Today's beach trip was especially well timed because today is Asrar's birthday. Asrar is the cluster secretary that I talked about so much on here. She is by far my favorite part of living in Saudi Arabia and I hope to cherish our friendship for a long time. In honor of her birthday, we had a cookout and spent the afternoon dancing and playing games. Here are some photographic highlights.
We had a little friend join us at our cookout. She was pitiful, and her begging efforts were rewarded with charred shish tawook (what we call kebabs in the States).
See? This is the shish tawook. Yummy!
After lunch, Asrar made us tea on charcoal (that's the translation of the Arabic). Seriously some of the best tea I've ever had. You start by putting water and mint leaves in a kettle and placing it directly on the coals after you're finished grilling up lunch.
After the leaves start to boil, you put the tea bags in there and let that boil for 15 or 20 minutes. Serve with a little bit of sugar and tah-dah! It was very tasty.
We went inside after lunch and played karim. The white stuff is baby powder. The powder kind of smooths out the board. The checker game piece looking things are what you try to hit into the pockets in the four corners using the big green pog slammer looking thing. As you can see, you flick it to the game pieces and try to knock them around.
These pieces were impossible to get into the pocket! They eluded all of us for like 3 rounds! Once you get one of the pieces into the pocket, you take it and it counts as your points (kind of like checkers).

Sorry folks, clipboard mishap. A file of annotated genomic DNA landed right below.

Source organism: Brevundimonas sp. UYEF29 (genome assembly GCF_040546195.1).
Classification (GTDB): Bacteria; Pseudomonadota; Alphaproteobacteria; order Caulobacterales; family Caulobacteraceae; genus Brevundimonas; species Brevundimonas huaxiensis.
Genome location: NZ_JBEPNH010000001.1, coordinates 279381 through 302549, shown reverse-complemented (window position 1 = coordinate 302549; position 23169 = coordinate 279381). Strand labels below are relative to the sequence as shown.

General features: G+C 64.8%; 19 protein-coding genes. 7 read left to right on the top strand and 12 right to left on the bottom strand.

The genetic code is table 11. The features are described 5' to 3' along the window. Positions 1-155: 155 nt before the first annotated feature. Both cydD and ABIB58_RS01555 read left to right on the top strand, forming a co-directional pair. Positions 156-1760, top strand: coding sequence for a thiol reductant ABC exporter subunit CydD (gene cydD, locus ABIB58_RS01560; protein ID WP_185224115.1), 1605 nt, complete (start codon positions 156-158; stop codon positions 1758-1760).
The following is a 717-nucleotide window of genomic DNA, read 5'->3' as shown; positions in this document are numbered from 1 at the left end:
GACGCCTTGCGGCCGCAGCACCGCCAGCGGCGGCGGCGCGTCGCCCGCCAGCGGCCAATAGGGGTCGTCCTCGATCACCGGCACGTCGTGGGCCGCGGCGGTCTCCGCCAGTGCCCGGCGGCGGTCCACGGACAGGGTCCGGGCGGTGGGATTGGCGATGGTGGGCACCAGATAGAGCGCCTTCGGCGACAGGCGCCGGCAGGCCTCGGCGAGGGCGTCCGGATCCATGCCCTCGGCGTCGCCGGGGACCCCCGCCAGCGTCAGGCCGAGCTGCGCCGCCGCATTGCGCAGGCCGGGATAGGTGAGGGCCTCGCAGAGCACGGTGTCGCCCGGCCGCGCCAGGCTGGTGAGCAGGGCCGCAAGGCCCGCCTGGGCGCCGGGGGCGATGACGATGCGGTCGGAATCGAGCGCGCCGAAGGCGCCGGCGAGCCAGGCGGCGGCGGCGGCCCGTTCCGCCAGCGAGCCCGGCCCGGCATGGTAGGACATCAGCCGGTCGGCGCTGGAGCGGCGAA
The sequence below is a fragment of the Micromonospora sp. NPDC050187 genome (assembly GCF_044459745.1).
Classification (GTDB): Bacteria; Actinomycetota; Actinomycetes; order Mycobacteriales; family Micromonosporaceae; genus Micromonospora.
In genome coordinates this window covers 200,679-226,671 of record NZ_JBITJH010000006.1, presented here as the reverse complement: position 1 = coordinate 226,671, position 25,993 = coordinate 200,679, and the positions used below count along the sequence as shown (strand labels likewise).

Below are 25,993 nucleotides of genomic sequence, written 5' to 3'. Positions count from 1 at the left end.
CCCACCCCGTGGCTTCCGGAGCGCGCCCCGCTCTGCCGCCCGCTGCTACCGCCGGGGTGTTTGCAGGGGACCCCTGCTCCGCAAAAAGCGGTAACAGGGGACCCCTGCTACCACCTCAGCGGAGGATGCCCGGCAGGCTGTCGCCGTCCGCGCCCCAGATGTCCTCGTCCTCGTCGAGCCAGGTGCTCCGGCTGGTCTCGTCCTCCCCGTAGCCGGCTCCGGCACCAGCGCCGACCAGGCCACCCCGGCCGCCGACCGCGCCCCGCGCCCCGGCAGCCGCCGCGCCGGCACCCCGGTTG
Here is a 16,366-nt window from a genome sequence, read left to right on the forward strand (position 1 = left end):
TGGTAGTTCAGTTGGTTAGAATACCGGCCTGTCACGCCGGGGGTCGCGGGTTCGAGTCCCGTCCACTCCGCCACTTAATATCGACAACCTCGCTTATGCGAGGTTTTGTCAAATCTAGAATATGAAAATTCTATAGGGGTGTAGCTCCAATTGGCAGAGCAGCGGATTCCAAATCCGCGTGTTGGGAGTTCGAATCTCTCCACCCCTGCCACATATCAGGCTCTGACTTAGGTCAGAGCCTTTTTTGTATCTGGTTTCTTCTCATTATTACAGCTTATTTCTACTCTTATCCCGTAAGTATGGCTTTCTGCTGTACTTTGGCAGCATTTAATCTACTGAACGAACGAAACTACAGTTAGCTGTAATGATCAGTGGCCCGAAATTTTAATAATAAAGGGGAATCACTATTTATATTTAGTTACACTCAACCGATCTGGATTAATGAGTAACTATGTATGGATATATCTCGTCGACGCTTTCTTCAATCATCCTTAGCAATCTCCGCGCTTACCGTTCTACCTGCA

If you flick the green...thing into one of the pockets, you have to forfeit one of your game pieces. I was the only one of us that knocked the green piece into the pocket...I learned the whole give-up-a-piece rule AFTER this picture was taken.
This is how I felt about the news that I had to give up the only piece I'd gotten in the whole game!
Eventually I redeemed myself and got a LOT of pieces!
I had a truly wonderful time with Asrar, Mona (one of the English teachers), and Sandra. There were other teachers there today, but most of them were Elementary teachers who I had never met before, and they all spoke Arabic. We found a common language, however: Dance!
Asrar had emailed me some Arabic songs and I put them on my iPod. She and the other Arabic teachers showed the non-khaleeji* teachers how to dance. I did such a good job that a few of the teachers thought I was Syrian or Lebanese or khaleeji. They said I move like a khaleeji woman. I took that as a compliment.
Speaking of compliments: the mother of one of the Arabic teachers wanted me as a wife for her son. I guess it was a bit of a let down when Asrar told her that I was already married. She told Asrar to be on the look out for more girls like me so she could direct them her son's way.
After all was said and done, I had an incredibly memorable time with friends today. A great way to start winding down our first year here in Saudi.
*Khaleeji is a word that describes people from the Arabian Gulf region. Essentially, people from the GCC countries.